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'Food insecurity is pretty much everywhere': SALT founder

Last summer, as the COVID-19 pandemic surged and any work environment that wasn't deemed essential shut down, Jersey City native and founder of the SALT Foundation, Claudia Wheeler, was meeting the virus' economic fallout head-on in the form of a drive-thru pantry.

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Last summer, as the COVID-19 pandemic surged and any work environment that wasn’t deemed essential shut down, Jersey City native and founder of the SALT Foundation, Claudia Wheeler, was meeting the virus’ economic fallout head-on in the form of a drive-thru pantry.

The SALT Foundation has been providing fresh healthy food to those struggling with food insecurity since before the pandemic, and has become a major and ongoing provider to the network of community fridges in Jersey City. Earlier this week by phone, Wheeler recounted the lessons she learned as she was providing food to those in need.

“Doing the food distributions and the drive-thrus that I’ve done, I was actually asked the question, ‘What is it that you look at or what do you use as a way to say, ‘Okay, yes, I’m going to give this person food’ or ‘No, I’m not going to give certain people food,’” Wheeler said.

But Wheeler’s vision wasn’t trying to sift through cars in a food giveaway drive-thru. Food insecurity is pretty much everywhere, she said.

“Across class, across demographics. The (coronavirus economic fallout) did something not just to those who are already at a deficit, it did something to those who are several levels higher as well,” Wheeler said. “Even though I work along with several food banks, sort of piggybacking off of what they do, I think I’m getting more into the nitty-gritty of what’s out there and what’s needed – those who are just so insecure with their food and just needing someone that’s within the community in the trenches with them pretty much to just help them without judging; not needing to see their identification, not needing to see anything but you just have a need, you just have a family to take care of, and this takes off the table having to pay out for it.”

During those days where supermarkets were limiting the number of people who could be in a store, Wheeler’s drive-thrus allowed people who were afraid to have contact with other people get food.

“And of course they couldn’t see my big smile behind my mask, but they saw it in my eyes.”

Wheeler’s smile, along with the food her foundation is helping to distribute, reflects a key part of her foundation’s mission. She’s not just trying to feed people. She’s also an educator, and in a world where a sense of community is often lacking, she’s trying to stoke it.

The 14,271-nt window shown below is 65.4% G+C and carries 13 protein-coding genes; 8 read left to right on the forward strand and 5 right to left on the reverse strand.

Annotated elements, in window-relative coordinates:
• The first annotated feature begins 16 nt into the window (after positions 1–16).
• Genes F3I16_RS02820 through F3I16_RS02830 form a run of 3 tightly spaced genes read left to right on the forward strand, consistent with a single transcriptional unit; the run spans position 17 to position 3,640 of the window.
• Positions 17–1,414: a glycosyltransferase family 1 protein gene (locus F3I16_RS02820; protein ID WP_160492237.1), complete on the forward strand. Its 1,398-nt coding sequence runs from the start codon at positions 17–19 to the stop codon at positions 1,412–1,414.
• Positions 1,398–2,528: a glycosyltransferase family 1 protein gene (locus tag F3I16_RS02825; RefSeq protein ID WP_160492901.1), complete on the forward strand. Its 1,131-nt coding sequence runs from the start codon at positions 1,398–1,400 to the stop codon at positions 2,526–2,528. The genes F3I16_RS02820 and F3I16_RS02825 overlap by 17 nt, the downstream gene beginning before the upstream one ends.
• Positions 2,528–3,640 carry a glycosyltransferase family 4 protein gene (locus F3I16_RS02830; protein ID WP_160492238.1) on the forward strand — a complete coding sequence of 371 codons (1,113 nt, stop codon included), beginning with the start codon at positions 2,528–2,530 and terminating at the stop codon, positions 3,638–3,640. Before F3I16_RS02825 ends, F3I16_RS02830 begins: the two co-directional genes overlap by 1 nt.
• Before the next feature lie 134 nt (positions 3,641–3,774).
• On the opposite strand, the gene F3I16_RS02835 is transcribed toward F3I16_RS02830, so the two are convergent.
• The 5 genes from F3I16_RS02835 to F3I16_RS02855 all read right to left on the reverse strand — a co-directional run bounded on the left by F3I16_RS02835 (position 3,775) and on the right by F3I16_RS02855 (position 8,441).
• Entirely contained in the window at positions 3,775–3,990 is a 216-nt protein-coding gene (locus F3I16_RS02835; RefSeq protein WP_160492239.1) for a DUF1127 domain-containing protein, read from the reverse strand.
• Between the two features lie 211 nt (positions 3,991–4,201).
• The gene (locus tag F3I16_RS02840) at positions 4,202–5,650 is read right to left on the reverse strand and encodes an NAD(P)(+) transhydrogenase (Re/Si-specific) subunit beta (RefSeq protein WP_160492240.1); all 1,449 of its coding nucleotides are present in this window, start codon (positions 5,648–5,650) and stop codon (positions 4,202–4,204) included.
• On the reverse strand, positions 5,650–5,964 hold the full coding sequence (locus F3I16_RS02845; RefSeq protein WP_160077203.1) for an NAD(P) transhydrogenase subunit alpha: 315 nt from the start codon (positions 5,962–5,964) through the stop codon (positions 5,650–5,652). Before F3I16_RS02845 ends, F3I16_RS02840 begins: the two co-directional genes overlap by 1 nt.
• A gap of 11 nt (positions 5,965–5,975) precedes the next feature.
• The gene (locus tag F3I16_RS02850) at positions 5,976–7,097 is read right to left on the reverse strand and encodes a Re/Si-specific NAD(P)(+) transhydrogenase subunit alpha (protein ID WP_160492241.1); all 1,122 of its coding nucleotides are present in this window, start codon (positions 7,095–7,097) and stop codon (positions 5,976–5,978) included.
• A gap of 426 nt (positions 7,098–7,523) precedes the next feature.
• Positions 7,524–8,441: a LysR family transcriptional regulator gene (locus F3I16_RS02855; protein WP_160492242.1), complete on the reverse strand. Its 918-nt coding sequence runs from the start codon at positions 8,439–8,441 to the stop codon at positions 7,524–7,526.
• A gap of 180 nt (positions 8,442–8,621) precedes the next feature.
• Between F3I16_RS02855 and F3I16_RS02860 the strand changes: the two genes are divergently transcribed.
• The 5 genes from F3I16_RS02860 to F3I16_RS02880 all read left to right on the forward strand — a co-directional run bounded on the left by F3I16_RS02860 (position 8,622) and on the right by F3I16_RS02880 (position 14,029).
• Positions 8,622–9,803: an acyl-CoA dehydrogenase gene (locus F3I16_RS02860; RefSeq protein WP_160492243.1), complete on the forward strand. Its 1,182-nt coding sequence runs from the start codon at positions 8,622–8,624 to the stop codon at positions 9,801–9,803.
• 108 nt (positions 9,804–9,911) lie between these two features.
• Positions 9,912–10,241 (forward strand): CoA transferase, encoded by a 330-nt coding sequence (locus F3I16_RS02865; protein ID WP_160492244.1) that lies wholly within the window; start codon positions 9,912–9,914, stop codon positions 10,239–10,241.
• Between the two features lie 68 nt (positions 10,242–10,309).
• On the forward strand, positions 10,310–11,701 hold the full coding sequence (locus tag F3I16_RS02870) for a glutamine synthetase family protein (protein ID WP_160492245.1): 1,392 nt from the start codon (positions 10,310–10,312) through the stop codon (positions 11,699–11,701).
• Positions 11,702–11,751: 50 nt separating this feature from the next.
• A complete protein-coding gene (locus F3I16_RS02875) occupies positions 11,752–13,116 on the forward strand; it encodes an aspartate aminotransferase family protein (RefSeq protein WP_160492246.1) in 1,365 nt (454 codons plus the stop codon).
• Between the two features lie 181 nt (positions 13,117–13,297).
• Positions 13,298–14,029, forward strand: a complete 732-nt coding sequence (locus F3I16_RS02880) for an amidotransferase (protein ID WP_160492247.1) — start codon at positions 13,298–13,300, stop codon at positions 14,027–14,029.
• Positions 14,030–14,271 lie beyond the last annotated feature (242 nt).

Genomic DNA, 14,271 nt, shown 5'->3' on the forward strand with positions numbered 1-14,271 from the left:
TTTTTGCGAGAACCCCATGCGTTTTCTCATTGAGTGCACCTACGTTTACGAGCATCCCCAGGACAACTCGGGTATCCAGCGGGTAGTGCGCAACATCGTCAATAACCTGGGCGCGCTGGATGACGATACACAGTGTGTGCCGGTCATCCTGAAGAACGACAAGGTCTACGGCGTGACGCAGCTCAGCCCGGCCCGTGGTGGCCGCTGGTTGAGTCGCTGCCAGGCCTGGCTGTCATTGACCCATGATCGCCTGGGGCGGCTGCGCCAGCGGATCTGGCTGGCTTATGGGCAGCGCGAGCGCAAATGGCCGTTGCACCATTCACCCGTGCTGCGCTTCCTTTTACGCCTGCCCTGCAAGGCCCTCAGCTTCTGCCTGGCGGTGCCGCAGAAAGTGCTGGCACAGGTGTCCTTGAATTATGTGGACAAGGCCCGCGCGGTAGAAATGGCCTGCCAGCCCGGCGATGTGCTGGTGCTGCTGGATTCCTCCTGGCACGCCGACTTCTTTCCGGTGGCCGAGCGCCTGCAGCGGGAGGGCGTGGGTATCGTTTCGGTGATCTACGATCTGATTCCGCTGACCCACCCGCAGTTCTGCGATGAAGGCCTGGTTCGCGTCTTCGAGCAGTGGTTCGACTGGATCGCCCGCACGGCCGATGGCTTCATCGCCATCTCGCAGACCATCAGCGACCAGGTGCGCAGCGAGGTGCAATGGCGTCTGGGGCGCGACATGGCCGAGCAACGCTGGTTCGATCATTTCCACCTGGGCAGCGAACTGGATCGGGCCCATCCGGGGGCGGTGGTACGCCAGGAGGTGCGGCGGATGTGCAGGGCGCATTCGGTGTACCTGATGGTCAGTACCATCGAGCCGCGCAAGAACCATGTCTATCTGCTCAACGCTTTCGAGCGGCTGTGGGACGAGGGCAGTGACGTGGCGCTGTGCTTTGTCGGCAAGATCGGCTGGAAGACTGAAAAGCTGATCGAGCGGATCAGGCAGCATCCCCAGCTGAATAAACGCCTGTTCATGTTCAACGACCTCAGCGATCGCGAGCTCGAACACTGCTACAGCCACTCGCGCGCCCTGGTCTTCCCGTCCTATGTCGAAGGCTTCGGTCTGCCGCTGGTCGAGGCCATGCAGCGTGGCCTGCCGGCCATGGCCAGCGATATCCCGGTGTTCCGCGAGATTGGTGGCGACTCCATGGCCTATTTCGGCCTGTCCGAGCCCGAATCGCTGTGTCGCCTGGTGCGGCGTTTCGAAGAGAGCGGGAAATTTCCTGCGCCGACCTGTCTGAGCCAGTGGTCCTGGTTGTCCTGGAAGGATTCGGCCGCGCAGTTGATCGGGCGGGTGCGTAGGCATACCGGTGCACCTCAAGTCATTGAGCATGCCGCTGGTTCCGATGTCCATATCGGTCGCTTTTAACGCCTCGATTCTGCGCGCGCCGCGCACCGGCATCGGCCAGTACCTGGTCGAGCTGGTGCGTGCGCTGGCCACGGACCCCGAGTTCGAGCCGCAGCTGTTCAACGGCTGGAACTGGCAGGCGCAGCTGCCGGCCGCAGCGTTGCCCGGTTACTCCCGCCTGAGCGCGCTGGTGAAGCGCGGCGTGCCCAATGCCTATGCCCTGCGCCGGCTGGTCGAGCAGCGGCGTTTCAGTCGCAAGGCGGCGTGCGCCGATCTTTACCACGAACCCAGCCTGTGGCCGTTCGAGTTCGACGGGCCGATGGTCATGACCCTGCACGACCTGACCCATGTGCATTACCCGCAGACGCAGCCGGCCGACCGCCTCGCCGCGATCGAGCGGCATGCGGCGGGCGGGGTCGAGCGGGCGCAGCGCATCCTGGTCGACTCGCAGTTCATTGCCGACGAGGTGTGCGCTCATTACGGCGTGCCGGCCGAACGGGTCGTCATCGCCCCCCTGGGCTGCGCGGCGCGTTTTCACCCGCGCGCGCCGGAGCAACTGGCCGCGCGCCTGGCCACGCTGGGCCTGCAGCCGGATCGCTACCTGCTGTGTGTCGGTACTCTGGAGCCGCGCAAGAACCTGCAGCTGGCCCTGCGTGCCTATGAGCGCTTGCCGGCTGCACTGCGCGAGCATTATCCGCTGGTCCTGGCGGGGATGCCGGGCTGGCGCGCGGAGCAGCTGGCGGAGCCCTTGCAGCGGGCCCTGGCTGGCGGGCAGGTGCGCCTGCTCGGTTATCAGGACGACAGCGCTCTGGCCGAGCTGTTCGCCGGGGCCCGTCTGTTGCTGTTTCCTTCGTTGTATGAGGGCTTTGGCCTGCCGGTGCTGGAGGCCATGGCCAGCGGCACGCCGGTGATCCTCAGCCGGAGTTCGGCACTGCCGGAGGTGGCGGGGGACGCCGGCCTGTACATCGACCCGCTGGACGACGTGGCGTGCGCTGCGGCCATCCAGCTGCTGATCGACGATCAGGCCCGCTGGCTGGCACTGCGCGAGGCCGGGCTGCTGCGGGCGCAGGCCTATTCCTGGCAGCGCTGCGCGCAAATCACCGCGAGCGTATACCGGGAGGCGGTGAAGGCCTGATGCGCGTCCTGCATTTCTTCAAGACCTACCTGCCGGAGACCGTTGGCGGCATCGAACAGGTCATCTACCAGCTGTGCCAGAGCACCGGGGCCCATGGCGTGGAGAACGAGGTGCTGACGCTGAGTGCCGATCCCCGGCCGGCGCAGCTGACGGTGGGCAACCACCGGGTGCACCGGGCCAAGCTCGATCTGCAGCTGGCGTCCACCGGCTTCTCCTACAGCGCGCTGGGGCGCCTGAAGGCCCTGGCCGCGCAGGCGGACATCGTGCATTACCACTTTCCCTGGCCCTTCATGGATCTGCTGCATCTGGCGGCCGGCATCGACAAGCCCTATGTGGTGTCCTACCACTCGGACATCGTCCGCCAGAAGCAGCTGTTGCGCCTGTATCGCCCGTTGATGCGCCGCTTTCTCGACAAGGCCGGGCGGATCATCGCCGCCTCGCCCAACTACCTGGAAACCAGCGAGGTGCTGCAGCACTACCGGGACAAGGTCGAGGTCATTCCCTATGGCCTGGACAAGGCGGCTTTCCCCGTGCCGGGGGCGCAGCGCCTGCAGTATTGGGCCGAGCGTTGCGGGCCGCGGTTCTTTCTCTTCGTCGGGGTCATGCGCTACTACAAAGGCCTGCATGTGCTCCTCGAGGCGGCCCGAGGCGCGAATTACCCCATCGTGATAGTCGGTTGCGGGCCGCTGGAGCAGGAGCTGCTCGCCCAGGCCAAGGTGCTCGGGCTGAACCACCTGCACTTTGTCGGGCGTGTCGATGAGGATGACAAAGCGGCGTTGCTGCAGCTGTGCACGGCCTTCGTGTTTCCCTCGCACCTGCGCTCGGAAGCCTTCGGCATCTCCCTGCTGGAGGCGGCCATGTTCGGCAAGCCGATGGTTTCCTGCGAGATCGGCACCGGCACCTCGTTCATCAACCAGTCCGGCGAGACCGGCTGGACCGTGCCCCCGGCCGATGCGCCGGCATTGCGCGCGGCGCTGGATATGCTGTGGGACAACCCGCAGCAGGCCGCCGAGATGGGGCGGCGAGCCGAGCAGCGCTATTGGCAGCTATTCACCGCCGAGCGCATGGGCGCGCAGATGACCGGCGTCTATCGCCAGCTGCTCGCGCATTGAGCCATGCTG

“Salt is actually a preserver from the beginning. Way before refrigerators, the way to preserve anything was to use salt. And part of what I want to make sure happens is not only the community is preserved, but the family and the individual is preserved.”

What’s worth preserving is also part of what a well-rounded education entails, and Wheeler recognizes the role education plays in that process being more widespread.

“Education is not just the academics,” she said. “Math, reading, social studies – that’s not the only part of education that an individual would need. … It’s building around the whole person. What’s healthy to eat? How do you help one another? How do you make our community better? How do you keep the streets clean? Everything. It’s a big, big picture.”

As Wheeler and SALT have risen to the challenge of constantly helping to stock Jersey City’s community fridges – “Once we fill it up, it’s pretty much gone. Mutual aid is definitely needed, and I hope other communities try to do it as well “– it’s always done with the most nutritious food they can get.

“I could easily go just anywhere as a 501c3 and just say, ‘Give me what’ s left over so I can help those in the community,’” Wheeler said. But partners like Trader Joe’s, Wegman’s and N.J. farms that take part in gleaning (where a percentage of what is grown every year is given to the community, Wheeler said) -- all of these entities help to not only provide communities with food, but “... you want to keep them healthy as well.

“Why would I want to give them something that is pretty much slowly deteriorating them because of how it’s processed or what’s processed in it?” Wheeler said.

Wheeler herself is someone who’ll have a French fry from McDonald’s. “But I choose to make sure for myself and my own family, we eat as healthy as possible. And for what I would for myself, my body and my family, I want to do for my community – the families in my community, the individuals in my community.”

To learn more about the SALT Foundation, including news on upcoming food giveaways and ways you can donate or help, visit

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